Thursday, July 26, 2012

Coral and climate




It's easy to forget that coral is not a plant, but an animal. So stories like this are an eye-opener. Consider a quote from yesterday's New York Times: "As Dr. Hagedorn and her assistant watched, one coral tightened its mouth and seemed to exhale, propelling a cloud of sperm into its bath with surprising vigor. The water bubbled like hot oatmeal." The voyeurism of Smithsonian scientist Dr. Mary Hagedorn is for a good cause: to restore and rebuild the world's coral reefs (2nd and 3rd images, reefs in Florida), which may be devastated by 2050 due to several causes:

  • Global climate change (graphic here) is warming the oceans and making corals vulnerable to disease and bleaching, a condition in which the stressed organisms expel the algae critical to their food supply. 
  • Carbon dioxide levels are rising and acidifying the oceans, weakening coral skeletons and inhibiting their growth.
  • Budgetary constraints limit efforts to study the reefs (1st image, the underwater Aquarius Reef Base in the Florida Keys National Marine Sanctuary), establish protected refuges for existing coral, raise it in captivity, and reintroduce it into its natural habitat.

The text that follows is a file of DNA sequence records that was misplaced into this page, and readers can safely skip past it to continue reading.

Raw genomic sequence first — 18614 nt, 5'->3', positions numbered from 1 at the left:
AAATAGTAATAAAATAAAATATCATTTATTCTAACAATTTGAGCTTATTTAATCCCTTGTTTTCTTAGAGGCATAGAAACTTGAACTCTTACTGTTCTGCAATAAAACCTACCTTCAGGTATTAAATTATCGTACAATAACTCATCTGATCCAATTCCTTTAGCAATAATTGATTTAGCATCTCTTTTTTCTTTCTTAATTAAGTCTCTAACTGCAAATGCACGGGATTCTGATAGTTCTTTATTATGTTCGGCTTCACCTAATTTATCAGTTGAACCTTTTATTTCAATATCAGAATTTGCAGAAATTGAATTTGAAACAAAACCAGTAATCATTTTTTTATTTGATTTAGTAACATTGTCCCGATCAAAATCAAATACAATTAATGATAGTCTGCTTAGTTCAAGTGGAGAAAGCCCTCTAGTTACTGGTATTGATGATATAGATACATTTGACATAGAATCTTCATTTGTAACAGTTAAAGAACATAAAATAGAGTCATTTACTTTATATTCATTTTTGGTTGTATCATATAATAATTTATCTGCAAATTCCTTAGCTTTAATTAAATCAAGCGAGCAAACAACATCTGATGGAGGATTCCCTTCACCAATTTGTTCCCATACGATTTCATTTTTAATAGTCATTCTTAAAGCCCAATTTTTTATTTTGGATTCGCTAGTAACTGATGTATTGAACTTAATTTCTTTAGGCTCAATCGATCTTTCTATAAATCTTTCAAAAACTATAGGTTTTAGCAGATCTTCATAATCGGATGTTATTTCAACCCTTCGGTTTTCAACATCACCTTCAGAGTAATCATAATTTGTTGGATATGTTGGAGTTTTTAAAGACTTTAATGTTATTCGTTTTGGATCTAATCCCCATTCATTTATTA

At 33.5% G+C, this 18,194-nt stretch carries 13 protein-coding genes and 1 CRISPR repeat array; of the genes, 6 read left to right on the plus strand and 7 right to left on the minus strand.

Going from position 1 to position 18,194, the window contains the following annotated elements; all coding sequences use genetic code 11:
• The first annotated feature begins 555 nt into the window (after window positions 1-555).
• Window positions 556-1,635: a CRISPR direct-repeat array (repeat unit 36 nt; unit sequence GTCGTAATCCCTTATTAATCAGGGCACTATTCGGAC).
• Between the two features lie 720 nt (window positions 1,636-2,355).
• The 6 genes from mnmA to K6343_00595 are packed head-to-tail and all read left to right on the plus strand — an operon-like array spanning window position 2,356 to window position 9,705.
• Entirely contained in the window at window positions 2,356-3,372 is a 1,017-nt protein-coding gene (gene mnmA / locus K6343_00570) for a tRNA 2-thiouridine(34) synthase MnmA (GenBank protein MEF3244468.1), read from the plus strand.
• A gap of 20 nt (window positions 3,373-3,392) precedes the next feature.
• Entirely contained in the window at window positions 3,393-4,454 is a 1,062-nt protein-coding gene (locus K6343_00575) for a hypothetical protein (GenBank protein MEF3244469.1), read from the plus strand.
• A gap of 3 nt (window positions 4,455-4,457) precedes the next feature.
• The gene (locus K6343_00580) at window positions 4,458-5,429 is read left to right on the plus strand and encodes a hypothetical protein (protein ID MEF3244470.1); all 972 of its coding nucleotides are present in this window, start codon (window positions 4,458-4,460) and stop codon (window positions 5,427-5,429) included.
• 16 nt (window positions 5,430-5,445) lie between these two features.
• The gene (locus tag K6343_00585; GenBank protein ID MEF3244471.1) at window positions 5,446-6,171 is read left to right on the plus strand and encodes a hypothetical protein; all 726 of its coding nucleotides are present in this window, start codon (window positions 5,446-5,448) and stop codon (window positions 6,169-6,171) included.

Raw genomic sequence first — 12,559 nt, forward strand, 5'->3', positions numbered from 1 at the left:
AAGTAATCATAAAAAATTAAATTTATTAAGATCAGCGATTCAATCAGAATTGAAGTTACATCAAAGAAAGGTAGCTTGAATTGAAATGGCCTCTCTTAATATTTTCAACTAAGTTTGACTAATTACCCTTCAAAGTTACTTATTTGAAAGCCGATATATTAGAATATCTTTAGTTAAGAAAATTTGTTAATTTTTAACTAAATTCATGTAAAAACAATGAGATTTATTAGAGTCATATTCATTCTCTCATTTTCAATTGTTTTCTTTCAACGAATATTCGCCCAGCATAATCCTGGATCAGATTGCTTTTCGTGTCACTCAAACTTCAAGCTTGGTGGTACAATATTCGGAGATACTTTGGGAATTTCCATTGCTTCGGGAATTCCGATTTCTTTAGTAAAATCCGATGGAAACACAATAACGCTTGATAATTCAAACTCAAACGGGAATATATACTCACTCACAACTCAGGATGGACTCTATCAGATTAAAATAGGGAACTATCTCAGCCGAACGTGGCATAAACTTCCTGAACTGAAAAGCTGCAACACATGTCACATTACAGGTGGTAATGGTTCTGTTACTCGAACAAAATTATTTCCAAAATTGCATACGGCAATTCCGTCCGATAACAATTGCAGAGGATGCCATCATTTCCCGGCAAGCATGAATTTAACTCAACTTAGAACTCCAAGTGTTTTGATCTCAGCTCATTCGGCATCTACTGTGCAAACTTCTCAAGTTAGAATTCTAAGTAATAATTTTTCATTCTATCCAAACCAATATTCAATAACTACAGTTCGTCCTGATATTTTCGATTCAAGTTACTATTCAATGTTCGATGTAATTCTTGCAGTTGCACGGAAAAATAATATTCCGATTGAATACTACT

• Overfishing damages reefs directly, but also causes a shift in the reef ecosystem.
  • Pollution also alters the ecosystem, for instance introducing runoff that causes massive algae growth that blocks sunlight and depletes oxygen.
  • Coastal development

These and other problems have killed half the coral in parts of the Pacific and 80% of that in the Caribbean. With loss of coral comes loss of other marine species, 1/4 of which are dependent on the reefs. 

Hagedon has gathered samples from corals in Hawaii, the Caribbean, and Australia to establish the 1st coral sperm bank. She estimates that she has frozen 1 trillion coral sperm (enough to fertilize as many as 1 billion eggs) and 3 billion frozen embryonic cells. Although corals can reproduce asexually, only sexual reproduction maintains the genetic diversity that protects its capacity to survive and adapt to change. Protecting the reefs buys time, but Nancy Knowlton, a coral-reef biologist at the Smithsonian, warns, “But if we continue on this greenhouse-gas emissions trajectory, the only place we’re going to be able to find many corals will be in Mary’s freezers."
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